Comment by Shadepuppy — September 11, 2010 @ 11:55 pm

  36. Ha ha.

    Comment by Erich Riesenberg — September 12, 2010 @ 2:30 am

  37. I wonder how high one’s Google rankings have to become before the starvation-waged 22-year-old in charge of “social media marketing” at any given corporation whips out her fifteen sekrit identities and descends on one’s blog?

    I wonder if this actually works on the kind of content-as-an-afterthought “pet blogs” and bulletin boards that I do not read?

    I read somewhere that corporations hire good-looking hipsters for a pittance to run around in bars and “talk up” and be seen conspicuously consuming whatever infantile flavored liquor or energy drink or other ephemeral trendy crap they are selling du jour. Is the young bar crowd stupid enough, or continually drunk enough, to fall for that?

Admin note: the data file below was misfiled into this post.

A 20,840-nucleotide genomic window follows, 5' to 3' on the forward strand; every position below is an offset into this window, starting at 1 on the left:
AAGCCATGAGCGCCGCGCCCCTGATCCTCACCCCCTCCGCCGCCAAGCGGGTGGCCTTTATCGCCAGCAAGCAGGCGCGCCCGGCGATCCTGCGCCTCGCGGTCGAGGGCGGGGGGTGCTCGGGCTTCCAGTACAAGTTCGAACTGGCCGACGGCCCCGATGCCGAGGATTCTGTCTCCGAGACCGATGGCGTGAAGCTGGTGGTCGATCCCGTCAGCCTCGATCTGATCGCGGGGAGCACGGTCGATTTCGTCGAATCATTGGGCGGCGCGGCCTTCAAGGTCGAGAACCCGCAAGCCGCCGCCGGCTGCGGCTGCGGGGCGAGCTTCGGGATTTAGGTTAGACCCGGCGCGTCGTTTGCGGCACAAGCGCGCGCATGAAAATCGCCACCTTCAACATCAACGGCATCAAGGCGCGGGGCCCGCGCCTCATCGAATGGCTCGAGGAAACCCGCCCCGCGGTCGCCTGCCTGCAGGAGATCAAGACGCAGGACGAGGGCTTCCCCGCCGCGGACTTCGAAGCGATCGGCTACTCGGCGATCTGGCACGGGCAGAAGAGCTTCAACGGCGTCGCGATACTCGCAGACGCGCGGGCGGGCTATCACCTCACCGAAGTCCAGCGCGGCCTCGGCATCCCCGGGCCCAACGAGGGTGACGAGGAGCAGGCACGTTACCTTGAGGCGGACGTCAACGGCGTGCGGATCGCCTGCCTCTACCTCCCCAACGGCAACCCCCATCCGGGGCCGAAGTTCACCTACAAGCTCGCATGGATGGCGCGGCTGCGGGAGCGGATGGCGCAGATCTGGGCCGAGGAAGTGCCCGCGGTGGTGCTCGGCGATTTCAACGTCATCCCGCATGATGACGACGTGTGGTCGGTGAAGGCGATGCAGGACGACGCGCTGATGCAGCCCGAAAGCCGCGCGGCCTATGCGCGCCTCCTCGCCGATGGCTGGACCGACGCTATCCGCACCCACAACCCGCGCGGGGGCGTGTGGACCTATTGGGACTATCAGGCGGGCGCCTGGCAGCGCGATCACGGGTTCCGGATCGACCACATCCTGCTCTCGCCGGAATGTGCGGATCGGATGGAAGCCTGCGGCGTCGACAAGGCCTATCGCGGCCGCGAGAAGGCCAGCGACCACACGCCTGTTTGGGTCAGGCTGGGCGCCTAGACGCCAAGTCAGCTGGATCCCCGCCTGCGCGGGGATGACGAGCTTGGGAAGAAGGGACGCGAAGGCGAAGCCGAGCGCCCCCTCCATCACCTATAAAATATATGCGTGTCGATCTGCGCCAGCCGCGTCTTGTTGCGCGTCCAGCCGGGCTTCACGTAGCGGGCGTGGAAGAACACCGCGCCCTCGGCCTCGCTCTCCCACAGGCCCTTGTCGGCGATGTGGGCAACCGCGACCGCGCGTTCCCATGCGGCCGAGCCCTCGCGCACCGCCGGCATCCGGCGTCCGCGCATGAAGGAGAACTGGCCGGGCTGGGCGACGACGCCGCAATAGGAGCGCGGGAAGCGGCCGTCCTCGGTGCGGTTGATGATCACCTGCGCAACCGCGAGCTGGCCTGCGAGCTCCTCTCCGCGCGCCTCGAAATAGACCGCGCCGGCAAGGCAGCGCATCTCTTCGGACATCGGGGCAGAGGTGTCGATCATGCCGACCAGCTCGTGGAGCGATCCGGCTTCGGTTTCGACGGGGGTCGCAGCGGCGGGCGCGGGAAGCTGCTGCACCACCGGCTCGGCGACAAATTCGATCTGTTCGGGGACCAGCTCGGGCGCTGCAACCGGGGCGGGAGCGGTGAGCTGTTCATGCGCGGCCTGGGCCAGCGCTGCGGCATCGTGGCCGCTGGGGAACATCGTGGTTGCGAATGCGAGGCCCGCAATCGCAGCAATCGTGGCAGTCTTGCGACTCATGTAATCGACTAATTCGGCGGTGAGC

I guess when “virally marketing” cat food as a series of sock puppets, one needn’t be either attractive or clever, but must either naturally think and write like a semi-literate slow-on-the-uptake goon, or be able and willing to ape several such personae. (I guess that tells us what corporations think of their customers.)

    “On the internet, no one knows you are a dog.”

    As it turns out, yes they do. But it insults dogs to equate the witless barking of marketers to the more thoughtful communications from our canines.